Who smokes more, men or women?

Nearly one-in-four adults in the world smokes tobacco. More than one-third of men, but just over 8% of women do. How do sex differences in smoking vary across the world?

Nearly one-in-four adults in the world smokes tobacco. But there are large differences between men and women.

As the chart shows, more than one-third of men in the world smoke, while the same is true for less than one-in-ten women.

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In almost all countries, it is true that a large share of men smoke. In the visualization, we see the share of men who smoke (plotted on the vertical axis) compared with the same metric for women (plotted on the horizontal axis).

The gray line in the plot represents equality in the prevalence: countries where smoking is more common in men will lie above this line, and countries where more women smoke lie below.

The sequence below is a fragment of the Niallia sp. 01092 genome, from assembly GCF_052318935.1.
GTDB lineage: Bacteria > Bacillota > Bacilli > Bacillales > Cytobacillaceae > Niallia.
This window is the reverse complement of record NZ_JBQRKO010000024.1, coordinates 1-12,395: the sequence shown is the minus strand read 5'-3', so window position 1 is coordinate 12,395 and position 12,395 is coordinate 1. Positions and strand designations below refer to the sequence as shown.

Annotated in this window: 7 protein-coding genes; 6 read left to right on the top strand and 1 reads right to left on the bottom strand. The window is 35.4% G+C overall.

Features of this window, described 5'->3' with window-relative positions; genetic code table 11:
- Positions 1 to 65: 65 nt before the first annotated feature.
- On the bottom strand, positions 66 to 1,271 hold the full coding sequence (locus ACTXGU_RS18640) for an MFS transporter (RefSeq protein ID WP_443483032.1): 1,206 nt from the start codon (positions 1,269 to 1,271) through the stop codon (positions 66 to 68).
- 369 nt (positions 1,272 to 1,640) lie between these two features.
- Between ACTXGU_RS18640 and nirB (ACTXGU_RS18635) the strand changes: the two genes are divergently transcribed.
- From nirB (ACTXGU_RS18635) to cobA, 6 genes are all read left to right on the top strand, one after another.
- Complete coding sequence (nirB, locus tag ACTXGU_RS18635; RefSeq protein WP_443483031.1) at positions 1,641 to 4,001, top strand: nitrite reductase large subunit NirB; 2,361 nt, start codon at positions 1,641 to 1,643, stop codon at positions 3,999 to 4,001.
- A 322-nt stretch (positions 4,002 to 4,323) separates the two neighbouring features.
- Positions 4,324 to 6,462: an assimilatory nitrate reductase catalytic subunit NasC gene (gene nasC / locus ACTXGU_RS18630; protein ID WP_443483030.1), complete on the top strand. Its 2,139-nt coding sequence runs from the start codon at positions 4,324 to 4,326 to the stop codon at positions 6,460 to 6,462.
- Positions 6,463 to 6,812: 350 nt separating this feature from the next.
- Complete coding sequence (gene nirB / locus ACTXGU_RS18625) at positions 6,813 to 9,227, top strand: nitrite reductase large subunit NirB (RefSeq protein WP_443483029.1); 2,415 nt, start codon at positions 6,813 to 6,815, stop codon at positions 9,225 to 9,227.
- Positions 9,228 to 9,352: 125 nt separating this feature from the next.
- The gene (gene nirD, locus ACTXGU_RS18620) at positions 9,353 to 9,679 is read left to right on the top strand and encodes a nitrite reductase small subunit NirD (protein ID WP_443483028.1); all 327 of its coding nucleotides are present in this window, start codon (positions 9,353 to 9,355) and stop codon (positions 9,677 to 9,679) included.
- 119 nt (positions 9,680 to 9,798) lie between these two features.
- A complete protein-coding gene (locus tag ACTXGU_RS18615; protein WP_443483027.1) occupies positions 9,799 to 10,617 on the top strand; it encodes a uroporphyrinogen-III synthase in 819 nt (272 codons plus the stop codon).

We see that almost all countries lie above the grey line, meaning a higher share of men smoke. There are only a few exceptions.

In many countries — particularly across Asia and Africa — the differences are very large.

We also see this when we look at a global map of smoking among women: across much of Africa and Asia, rates are very low. For comparison, here is the world map of smoking rates in men.

The fact that men are more likely than women to smoke is reflected in health statistics, particularly lung cancer, for which smoking is a primary risk factor. We see that in nearly every country in the world, men are more likely to die from lung cancer.

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Our articles and data visualizations rely on work from many different people and organizations. When citing this article, please also cite the underlying data sources. This article can be cited as:

Hannah Ritchie (2019) - “Who smokes more, men or women?” Published online at Retrieved from: '' [Online Resource]

BibTeX citation

    author = {Hannah Ritchie},
    title = {Who smokes more, men or women?},
    journal = {Our World in Data},
    year = {2019},
    note = {}
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